Former Trump Official Suggests Exxon’s Exit From ALEC Doesn’t Pass The Smell Test

Chris White | Energy Reporter

Exxon Mobil’s decision to leave the American Legislative Exchange Council over differences on climate change is odd given the group’s tilt toward environmentalism, according to a former Trump Environmental Protection Agency official.

ALEC is going through great pains to play nice with environmentalists, energy expert Myron Ebell told The Daily Caller News Foundation. His comments come after Exxon allowed its membership with the group to lapse following disagreements over global warming.

“There is a second-order irony in that green energy companies and Jay Faison’s Clear Path Foundation aren’t attacked by the left for belonging to ALEC,” he said, referring to a green energy firm attached to ALEC. “Everyone knows that they are infiltrators trying to subvert ALEC.”

Jay Faison, whom Ebell mentioned in his comment, is a wealthy conservative from North Carolina who shoveled more than $175 million into the campaigns of vulnerable Republicans in 2016 to change the GOP’s mind on climate issues. His group supports natural gas, solar energy and carbon capture technology.

Ebell works for the Competitive Enterprise Institute and headed President Donald Trump’s transition team for the EPA. CEI is one 28 companies currently associated with ALEC, a group scrutinized for urging state legislators to pass conservative policies.

ALEC does not directly lobby the federal government. The group’s corporate members instead push mostly state legislators on various policy matters, frequently with carefully crafted model legislation to be proposed in statehouses. (RELATED: Exxon Leaves ALEC As Both Go Their Separate Ways On Climate Change Policies)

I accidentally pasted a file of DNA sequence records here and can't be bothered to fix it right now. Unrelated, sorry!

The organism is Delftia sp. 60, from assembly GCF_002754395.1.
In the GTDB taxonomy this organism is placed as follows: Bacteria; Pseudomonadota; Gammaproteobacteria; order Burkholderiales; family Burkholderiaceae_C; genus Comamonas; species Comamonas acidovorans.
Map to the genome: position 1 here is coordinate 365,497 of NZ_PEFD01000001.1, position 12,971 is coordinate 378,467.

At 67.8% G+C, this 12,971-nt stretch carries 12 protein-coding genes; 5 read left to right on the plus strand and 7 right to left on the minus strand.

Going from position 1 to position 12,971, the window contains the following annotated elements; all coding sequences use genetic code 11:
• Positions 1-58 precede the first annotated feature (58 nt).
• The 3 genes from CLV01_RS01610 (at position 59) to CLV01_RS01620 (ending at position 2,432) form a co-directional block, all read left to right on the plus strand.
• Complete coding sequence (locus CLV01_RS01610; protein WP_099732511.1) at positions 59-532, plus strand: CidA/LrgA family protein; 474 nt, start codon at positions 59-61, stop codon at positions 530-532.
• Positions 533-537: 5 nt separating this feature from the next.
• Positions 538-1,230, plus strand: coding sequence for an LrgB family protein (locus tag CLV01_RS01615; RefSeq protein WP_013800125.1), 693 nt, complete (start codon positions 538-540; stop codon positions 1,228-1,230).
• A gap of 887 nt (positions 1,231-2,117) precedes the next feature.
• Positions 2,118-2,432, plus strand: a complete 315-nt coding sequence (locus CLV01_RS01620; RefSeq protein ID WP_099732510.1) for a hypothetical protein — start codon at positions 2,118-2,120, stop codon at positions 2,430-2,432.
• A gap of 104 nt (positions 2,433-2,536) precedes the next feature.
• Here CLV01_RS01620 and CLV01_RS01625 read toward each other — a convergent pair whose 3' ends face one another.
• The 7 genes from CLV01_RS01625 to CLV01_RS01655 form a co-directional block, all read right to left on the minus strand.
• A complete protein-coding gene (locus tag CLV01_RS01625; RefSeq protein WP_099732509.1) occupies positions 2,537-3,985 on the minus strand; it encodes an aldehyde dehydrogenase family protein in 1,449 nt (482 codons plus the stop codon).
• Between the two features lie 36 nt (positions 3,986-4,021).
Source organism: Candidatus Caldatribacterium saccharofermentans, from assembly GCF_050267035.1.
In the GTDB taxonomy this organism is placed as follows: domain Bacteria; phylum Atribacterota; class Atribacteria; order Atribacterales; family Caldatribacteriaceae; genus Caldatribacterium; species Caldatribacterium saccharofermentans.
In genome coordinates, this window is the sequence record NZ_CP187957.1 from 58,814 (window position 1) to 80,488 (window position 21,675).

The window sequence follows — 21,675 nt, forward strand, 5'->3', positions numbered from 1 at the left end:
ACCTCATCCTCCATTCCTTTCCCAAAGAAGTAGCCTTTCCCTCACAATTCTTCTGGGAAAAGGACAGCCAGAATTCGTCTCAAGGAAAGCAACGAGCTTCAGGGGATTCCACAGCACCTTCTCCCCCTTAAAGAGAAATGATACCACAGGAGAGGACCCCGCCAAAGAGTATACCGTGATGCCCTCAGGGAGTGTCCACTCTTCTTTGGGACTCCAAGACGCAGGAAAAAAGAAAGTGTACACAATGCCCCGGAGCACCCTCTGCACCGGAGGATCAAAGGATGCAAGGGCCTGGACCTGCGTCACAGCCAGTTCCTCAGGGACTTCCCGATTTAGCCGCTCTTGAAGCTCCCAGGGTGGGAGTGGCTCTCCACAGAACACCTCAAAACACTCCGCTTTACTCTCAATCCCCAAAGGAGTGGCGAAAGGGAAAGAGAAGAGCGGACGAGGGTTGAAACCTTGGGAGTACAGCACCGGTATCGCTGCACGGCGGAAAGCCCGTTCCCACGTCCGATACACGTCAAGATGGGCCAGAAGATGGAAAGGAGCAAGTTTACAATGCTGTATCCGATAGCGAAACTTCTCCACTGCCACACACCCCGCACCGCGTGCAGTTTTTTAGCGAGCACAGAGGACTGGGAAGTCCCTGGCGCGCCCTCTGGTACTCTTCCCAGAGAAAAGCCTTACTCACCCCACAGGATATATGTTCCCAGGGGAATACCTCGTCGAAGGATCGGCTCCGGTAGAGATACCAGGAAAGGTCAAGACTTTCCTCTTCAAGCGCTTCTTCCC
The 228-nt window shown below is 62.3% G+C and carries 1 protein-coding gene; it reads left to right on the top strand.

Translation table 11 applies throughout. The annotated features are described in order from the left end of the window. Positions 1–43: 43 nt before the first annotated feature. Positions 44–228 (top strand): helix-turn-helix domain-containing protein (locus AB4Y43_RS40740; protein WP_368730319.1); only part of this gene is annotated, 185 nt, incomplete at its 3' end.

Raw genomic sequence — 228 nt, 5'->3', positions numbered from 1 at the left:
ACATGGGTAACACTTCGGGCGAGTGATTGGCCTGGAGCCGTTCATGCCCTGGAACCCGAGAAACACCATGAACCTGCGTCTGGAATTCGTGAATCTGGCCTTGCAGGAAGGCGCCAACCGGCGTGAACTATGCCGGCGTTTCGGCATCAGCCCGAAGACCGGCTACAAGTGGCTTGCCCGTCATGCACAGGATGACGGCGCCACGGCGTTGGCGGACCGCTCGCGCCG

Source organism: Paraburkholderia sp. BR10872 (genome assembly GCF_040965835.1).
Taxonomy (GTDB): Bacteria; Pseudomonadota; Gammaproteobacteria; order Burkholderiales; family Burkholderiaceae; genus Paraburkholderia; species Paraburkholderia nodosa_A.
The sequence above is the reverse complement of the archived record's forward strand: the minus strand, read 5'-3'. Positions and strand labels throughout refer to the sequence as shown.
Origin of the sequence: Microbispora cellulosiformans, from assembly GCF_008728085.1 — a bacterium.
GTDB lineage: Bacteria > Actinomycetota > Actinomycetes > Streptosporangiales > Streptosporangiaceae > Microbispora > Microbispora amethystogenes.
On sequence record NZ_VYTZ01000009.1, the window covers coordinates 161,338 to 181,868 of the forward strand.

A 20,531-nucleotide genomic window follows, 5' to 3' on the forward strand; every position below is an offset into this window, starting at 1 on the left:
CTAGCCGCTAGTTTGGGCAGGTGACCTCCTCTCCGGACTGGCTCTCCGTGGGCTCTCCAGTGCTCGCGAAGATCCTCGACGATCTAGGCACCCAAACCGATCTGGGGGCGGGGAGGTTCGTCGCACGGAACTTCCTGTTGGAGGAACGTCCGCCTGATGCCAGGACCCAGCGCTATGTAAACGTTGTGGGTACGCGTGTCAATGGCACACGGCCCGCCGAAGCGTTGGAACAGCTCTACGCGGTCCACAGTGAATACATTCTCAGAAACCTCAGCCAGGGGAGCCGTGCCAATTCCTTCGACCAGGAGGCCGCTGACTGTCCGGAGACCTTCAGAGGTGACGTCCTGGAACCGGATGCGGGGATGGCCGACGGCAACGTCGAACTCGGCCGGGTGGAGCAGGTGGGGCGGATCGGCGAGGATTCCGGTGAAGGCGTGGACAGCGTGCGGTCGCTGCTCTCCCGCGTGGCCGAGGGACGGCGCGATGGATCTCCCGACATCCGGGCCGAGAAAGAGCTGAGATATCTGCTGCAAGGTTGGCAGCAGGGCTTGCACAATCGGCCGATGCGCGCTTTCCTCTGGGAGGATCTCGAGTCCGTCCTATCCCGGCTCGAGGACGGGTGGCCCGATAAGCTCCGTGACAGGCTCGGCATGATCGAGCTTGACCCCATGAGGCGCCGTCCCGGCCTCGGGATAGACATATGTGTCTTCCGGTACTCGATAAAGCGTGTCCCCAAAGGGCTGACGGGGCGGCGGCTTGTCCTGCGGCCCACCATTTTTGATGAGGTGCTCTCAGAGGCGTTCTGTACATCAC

Activists have lambasted Exxon and other companies for associating with the conservative group — the Texas-based oil company also catches flak from environmentalists for allegedly contributing to manmade global warming. Ebell is not the only person raising red flags.

“The gist is that over the past couple of years the group has re-positioned to make it a kinder and gentler group on climate change,” a person with knowledge about ALEC’s members told TheDCNF. “Some are worried the group is moving away from free market policies.”

The bulk of the changes came shortly after companies like Royal Dutch Shell, Google and Yahoo cut off ties with the group over its position on climate change, the person noted.

While Exxon has broadly supported some climate change mitigation, the company continues to wrestle with shareholder measures requiring the oil producer to report on financial risks that Obama-era climate regulations pose to the company.

Exxon opposed the resolution and lobbied individual investors to vote against the proposal at the company’s annual meeting. More than 60 percent of investors voted in support of the proposal — a similar proposal gained 38 percent support in 2017.

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